Baby’s breath. You know what I speak of: that sweet milk scent that you inhale while gazing into the eyes of your newborn, radiating innocent goodness. Then comes teeth, solid food, and the next thing you know, you’re sitting by your 5-year old and wondering where that stench of things dying is coming from. And then you realize it’s HER MOUTH.
I guess I tend to romanticize things. When I was little, I always imagined each kiss with Prince Charming would be minty and fresh, and no one would snore or have stinky feet. When I became a mother, I always imagined my children’s breath would smell of that innocent goodness, just as I imagined their bodies would always smell of fresh laundry, lavender, and baby powder. (HA.)
Despite regular brushing, The Husband and I have become quite alarmed at Elise’s stink breath. This is no ordinary morning breath. This is breath that would kill small woodland animals in closed spaces. More than once, one of us has uttered words to the effect of, “UGH! What is that rotten smell?” as we look in vain around the room for a source of stink rot like a morpse (mouse corpse-totally just coined that term) the cat dragged in, or something else pertaining to said cat, before zeroing in on her mouth.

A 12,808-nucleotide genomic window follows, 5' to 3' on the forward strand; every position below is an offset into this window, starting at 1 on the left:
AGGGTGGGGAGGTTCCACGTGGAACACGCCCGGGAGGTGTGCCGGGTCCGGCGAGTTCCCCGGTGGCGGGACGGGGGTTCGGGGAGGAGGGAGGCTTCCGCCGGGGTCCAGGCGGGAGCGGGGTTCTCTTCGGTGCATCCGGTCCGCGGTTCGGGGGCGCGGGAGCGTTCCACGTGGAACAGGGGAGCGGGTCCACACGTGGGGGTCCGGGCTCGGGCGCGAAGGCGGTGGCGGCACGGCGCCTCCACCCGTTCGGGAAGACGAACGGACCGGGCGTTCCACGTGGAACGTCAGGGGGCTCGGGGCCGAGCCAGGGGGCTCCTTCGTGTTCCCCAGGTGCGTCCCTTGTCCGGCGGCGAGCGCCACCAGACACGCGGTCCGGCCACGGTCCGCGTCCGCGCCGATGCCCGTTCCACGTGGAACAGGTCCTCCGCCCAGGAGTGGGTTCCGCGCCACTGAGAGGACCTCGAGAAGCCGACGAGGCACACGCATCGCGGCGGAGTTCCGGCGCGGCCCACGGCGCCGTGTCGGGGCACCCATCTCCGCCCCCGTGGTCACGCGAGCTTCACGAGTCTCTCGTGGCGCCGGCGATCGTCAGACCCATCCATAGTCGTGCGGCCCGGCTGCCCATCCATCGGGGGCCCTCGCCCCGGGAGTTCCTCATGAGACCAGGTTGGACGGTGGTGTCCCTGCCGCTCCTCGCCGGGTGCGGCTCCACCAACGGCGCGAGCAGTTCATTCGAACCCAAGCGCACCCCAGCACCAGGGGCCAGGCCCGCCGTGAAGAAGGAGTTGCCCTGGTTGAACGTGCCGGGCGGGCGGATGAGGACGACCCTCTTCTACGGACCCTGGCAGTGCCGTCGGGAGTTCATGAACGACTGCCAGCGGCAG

How could my offspring have such a smell emanating from her person? She’s only 5!
This was not just a vain concern-I mean, she’s healthy and happy and all that-but I worried of social stigmatization or some kind of medical issue.
We decided that we would be better about enforcing post-breakfast brushing (sometimes that would slip as we rush out the door to get to school on time), and to switch to mint toothpaste from those sweet cartoon concoctions that are powerless against her frighteningly potent mouth bacteria. This has helped a little. Then we added a fluoride rinse to the regimen…even better.
The end result is, I no longer freeze and stiffen when she comes close. Which is a breath of fresh air. Well, not really, but close enough. A breath of non-toxified air.
Hey, I’ll take it.